This post is an excerpt from the study guide which accompanies the “Post-Traumatic Stress” seminar. This portion is an appendix to the seminar manual.

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Secondary trauma is commonly referred to as “the stress resulting from helping or wanting to help a traumatized or suffering person.” Hearing of the trauma someone you care about experienced can have the effects of trauma in your own life. This is part of the sacrifice of love that is involved in this area of care. But it is something that is not well understood and results in a high rate of burnout amongst those who care for those who have experienced trauma.

This appendix is meant to provide guidance for those who would use this material in a counselor, mentor, group leader, or befriending role. Understanding secondary traumatic stress and countering its influence is an important part of you being a healthy, long-term asset in the life of those who have experienced trauma.

Begin with this realization: if you are going to provide care or counsel in the area of trauma, you will need to apply everything in this study in your own life. Usually this point is made to counter hypocrisy or a sense of superiority. While these are still valid points to make, they are not the emphasis of this appendix. Because to be exposed to trauma, even the story of trauma, is traumatic, you will face similar challenges as those for which you provide care as a result of caring.

Start by reviewing the trauma assessment tool in step two. Familiarize yourself with the kind of reactions that frequently emerge when we are exposed to trauma. Early detection is important for two reasons. First, it prevents inaccurate interpretations of these experiences (i.e., just a bad day, depressed, spiritual warfare, I’m doing something wrong, etc…). Second, it equips you to begin countering these influences before they get “that bad” in your own life.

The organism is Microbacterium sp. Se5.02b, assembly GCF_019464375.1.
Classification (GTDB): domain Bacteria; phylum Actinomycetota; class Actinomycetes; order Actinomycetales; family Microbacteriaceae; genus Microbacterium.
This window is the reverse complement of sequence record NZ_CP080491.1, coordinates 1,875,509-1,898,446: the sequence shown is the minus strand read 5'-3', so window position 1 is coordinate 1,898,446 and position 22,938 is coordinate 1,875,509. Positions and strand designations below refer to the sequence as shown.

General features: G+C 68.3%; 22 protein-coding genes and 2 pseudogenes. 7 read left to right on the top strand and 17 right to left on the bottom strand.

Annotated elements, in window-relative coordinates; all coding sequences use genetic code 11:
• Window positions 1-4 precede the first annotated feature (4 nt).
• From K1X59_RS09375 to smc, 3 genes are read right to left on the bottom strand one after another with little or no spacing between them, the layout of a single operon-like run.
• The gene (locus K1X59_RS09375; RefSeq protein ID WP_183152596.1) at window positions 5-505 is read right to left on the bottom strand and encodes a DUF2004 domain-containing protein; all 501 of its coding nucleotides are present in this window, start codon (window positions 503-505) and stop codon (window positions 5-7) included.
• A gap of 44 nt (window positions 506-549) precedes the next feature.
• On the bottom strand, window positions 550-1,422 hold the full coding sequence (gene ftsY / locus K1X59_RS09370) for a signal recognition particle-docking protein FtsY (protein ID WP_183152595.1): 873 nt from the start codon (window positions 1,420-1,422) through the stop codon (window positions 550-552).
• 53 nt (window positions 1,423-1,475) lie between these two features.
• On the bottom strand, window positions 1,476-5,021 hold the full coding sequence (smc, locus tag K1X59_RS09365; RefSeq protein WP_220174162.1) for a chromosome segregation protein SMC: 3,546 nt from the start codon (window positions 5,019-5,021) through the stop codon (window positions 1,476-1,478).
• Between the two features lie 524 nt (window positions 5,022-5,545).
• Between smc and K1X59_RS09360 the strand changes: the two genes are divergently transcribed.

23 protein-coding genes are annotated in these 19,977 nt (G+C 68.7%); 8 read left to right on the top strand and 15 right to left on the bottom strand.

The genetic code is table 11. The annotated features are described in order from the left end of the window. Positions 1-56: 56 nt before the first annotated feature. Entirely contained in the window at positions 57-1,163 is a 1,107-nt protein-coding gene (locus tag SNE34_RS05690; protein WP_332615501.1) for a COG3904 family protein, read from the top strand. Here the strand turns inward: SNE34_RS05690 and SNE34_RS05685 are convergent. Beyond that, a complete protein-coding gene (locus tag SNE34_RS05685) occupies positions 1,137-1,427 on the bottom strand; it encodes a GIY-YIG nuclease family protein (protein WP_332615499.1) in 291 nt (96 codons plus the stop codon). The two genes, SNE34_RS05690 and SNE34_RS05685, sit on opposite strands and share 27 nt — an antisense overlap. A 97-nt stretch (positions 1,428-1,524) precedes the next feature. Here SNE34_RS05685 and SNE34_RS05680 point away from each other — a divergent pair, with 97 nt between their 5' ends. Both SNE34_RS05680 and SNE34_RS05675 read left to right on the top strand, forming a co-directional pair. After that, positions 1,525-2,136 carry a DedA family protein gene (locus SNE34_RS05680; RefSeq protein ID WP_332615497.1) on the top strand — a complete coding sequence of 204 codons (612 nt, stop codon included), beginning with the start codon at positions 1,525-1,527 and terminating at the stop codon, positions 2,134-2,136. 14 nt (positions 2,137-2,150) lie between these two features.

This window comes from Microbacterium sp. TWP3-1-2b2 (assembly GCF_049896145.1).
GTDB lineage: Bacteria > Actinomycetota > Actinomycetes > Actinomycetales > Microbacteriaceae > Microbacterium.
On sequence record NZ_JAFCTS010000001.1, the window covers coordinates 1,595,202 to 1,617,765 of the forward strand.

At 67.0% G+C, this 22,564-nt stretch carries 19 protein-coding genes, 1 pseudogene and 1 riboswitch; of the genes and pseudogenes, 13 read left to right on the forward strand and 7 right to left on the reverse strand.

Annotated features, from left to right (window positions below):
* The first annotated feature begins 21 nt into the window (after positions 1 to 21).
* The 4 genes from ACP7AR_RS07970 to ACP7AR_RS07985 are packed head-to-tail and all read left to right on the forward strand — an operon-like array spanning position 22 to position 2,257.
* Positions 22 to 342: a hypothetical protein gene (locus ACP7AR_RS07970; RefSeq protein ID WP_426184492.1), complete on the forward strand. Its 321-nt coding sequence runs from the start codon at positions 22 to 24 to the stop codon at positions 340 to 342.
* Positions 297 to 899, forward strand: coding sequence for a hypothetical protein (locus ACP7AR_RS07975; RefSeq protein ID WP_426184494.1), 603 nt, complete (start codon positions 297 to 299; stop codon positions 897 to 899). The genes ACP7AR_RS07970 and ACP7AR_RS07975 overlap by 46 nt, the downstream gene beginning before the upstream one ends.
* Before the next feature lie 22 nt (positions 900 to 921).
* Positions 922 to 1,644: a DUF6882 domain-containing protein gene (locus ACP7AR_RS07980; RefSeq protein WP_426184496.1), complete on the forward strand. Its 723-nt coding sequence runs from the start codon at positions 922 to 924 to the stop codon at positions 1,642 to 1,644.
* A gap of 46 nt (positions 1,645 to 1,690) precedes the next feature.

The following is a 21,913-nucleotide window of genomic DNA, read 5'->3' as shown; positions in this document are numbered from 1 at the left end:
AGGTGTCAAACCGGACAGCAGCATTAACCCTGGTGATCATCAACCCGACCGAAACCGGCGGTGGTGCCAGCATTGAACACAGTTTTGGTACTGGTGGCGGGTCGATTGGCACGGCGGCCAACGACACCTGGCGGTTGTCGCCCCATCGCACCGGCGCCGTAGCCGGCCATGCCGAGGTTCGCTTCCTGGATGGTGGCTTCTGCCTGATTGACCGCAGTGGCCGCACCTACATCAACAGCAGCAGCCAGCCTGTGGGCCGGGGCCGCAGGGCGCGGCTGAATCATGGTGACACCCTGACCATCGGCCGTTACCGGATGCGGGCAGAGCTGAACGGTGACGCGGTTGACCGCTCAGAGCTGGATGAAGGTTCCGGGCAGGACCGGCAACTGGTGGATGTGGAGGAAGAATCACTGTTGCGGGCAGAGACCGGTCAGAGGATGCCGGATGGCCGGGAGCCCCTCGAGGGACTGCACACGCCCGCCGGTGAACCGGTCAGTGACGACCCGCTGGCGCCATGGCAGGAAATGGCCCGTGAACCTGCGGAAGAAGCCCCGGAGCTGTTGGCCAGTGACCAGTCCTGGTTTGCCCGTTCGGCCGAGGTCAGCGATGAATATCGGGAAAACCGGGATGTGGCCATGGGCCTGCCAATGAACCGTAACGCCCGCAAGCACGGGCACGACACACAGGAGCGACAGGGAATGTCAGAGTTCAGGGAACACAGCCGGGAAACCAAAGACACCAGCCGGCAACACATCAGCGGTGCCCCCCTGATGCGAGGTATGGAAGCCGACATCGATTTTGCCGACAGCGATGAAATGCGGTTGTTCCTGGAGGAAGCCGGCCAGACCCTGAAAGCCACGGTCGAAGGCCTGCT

Next, make sure your own base of care and healthy life practices are in place. Look at the suggestions from step one and identify the areas of your own life that need to be strengthened. Caring for yourself well is an important part of ensuring you are available to be an effective, healthy companion on someone else’s post-traumatic journey.

Here are some general recommendations:

  • Simplify life during this season. Do not add the stress of being over-scheduled to secondary traumatic stress.
  • Be disciplined in your sleeping and exercise routines. Remain physically strong during a time of emotional strain.
  • Stay engaged with your pleasurable interests. If you do not, then pain and suffering will dominate your world.
  • Read your Bible for you. Don’t lose the personal-ness of your relationship with God. You are not just God’s ambassador to the person(s) you care for, you are God’s child who he delights in and wants to know.
  • Have a friend or counselor who cares for you. You do not have to breach confidentiality to have relationships where you talk about your needs and interests. Seasons of giving more should also involve receiving more.


If this is an area where you anticipate being involved in ministry for an extended period of time, then it would be recommended that you read whichever of the books below best fit your context / role.

If this post was beneficial for you, then considering reading other blogs from my “Favorite Posts on PTSD” post which address other facets of this subject.